3. “In some cases they’re staying home. Some may be in private schools. And some… we wonder if they’ve left the state.” –Albuquerque Superintendent Scott Elder

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Details: In spite of reopening classrooms, New Mexico public schools have still not recovered from the 4% drop in enrollment during the government’s COVID lockdown. NMPED says enrollment from pre-K to high school showed a net decrease of 13 students – far below school officials’ expectations. Last year home school enrollment went from 8,800 to 15,400 and accounted for about half of the enrollment decline throughout New Mexico.

Why it matters: Since schools get their funding based on the number of enrolled students, the decrease in students is likely to translate into a decrease in funding. For example, last year the Albuquerque Public Schools’ $35 million budget deficit was propped up with one-time federal monies.

Meanwhile: UNM is expanding their recent vaccination requirement, that all employees and students must get a COVID-19 booster shot by January 17, which applies to anyone eligible for booster shots. UNM might allow some religious and medical-based exemptions. Part of the reason for UNM’s “over 90 percent” vax rate is because of their purge of 256 students for non-compliance.

4. “There is a contract on the ranch [L Bar Ranch], we don’t know who signed the contract, we don’t know anything. The total price is like $33 million.” –Sen. George Muñoz

Details: The state legislature held a special session last week to investigate why there was $5 million in funds appropriated to the Department of Game and Fish.

What they’re saying: “I guess I would first like to begin by expressing my surprise at the inclusion of the $5 million appropriation for property acquisition statewide,” said Director of the Department of Game and Fish, Michael Sloane.

“It leaves us to believe that maybe it’s the environmental groups that are part of the process in purchasing that land – we’ve even heard maybe it’s some rogue game commissioner that has tried to include this in the budget without overall approval from the game commission itself,” said Sen. Crystal Diamond (R-Dona Ana).

The big picture: With a billion dollars of federal slush fund money, Democrats in control of the legislature want to spend $100 million in “alternative broadband” and are considering how else to spend the cash; the Senate's priorities differ from the priorities of the House. Stay tuned to see where the money will ultimately go.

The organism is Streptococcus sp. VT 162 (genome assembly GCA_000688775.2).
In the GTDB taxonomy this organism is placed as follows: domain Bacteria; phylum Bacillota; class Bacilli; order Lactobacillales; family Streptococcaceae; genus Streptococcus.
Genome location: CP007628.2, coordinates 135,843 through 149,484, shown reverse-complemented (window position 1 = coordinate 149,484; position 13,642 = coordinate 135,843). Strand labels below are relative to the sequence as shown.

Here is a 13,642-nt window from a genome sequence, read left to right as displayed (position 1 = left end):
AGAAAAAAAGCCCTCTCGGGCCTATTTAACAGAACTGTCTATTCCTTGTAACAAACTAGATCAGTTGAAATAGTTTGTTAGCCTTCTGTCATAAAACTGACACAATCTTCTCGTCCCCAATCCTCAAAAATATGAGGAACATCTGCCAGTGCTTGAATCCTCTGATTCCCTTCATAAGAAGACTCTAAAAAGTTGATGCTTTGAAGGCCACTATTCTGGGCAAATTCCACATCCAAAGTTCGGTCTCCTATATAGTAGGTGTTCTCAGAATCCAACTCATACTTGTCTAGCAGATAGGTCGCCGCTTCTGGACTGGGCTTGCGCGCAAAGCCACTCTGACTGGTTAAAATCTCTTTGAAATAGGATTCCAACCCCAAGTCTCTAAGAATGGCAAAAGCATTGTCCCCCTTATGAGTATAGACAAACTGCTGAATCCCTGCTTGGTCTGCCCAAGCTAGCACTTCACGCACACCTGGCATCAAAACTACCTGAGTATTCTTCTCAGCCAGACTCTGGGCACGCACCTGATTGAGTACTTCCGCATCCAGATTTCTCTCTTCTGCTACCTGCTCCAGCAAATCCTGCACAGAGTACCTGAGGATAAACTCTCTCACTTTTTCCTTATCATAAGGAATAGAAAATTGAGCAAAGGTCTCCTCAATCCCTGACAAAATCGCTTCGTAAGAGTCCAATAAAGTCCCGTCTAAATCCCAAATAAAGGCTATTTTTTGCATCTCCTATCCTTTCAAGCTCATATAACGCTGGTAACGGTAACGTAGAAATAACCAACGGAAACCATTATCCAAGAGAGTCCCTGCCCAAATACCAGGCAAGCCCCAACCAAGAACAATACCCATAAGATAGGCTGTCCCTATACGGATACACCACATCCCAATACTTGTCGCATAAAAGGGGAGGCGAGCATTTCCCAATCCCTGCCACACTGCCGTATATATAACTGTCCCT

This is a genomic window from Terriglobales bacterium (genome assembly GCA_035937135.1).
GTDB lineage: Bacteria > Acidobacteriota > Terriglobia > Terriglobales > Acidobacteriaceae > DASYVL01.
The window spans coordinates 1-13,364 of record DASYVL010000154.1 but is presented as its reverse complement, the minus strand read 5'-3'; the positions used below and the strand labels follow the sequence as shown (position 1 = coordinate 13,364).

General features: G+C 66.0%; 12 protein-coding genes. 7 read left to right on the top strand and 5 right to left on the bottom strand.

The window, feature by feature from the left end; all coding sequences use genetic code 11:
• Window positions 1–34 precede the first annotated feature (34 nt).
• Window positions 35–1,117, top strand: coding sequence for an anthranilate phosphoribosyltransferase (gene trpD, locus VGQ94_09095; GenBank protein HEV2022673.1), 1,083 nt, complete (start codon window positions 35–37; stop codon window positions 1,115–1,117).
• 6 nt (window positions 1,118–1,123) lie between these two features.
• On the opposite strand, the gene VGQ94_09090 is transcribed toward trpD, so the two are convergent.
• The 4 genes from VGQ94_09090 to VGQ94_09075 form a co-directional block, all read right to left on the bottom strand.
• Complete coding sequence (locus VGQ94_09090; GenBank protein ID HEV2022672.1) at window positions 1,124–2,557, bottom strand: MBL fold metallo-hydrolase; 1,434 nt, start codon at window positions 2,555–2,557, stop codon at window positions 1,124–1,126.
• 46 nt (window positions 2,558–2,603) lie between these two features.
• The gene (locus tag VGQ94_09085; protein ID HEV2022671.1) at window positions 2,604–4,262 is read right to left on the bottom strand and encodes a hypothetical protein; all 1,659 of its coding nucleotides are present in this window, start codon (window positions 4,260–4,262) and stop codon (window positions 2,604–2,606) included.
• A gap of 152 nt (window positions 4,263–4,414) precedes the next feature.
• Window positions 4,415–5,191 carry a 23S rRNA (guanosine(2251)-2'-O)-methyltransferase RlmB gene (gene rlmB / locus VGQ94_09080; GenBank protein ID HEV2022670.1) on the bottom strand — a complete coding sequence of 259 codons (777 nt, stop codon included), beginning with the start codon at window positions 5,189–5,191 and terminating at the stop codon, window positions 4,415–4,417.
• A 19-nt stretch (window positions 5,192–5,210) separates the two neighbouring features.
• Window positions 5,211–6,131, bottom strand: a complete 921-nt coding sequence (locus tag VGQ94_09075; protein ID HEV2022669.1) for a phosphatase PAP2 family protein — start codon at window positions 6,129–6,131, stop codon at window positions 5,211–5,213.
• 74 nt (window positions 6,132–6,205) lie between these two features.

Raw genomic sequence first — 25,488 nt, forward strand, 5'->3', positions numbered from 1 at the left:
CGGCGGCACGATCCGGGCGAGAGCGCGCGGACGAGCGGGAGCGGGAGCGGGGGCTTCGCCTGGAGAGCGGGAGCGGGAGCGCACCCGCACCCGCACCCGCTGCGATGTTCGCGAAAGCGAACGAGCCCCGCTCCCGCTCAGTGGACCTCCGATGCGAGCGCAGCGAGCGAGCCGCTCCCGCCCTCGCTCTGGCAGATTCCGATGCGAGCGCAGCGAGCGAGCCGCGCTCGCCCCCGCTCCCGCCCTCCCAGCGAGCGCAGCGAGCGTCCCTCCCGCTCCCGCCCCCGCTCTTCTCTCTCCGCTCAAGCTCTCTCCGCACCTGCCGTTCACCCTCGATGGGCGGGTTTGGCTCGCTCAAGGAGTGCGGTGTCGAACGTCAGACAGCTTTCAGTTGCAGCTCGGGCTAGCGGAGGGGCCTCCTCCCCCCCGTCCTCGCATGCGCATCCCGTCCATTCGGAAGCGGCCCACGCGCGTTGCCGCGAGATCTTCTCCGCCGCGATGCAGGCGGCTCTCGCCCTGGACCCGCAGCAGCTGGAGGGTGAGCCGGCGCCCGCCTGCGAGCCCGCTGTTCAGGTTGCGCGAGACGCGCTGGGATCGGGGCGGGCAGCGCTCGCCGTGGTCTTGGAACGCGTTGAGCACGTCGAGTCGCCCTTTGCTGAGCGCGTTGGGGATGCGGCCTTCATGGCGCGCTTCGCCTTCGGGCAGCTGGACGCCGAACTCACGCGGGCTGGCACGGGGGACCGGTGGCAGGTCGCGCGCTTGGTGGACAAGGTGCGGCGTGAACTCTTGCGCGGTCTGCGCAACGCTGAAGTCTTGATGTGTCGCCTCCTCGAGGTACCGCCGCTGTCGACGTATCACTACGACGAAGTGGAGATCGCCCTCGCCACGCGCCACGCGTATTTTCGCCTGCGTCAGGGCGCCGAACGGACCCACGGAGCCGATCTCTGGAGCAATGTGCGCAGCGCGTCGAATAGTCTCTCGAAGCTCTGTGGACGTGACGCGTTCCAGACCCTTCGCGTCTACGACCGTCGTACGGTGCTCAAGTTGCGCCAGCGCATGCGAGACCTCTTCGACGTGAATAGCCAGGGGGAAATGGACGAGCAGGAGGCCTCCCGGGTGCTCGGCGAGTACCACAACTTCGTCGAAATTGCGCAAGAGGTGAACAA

5. State government officials accused of heinous acts and corruption

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Details: On Tuesday, the CFO of the New Mexico Indian Affairs Department was charged with secretly using a camera disguised as a USB power adapter to record a 12-year-old girl who was getting undressed in the bathroom, “in both her home and his.” He is on administrative leave but has not been arrested.

The girl had previously told school officials he had touched her “inappropriately,” and detectives investigating the claim were concerned she was “possibly being ‘groomed’ for future sexual abuse.” A spokeswoman for Gov. Michelle Lujan Grisham declined to comment on the allegations and referred questions to the Indian Affairs Department.

Meanwhile: An Albuquerque Solid Waste Department employee who was supposed to be spraying and pulling weeds was caught repeatedly sleeping on the job while parked as the engine was idling, sometimes for four to six hours of an eight-hour shift, wasting $400 in fuel while getting paid thousands of dollars for time not actually worked. The employee was reassigned and “no longer operates city vehicles or equipment.”

Why it matters: The Inspector General’s report also said that “overall, the Department’s practices are significantly lacking in internal controls with policies and procedures and general oversight deficiencies which make the City susceptible to fraud, waste, and abuse.”

These two incidents show that the government is not inherently better than the private sector, which is a premise that undergirds the mentality behind the Left’s state-centric policies.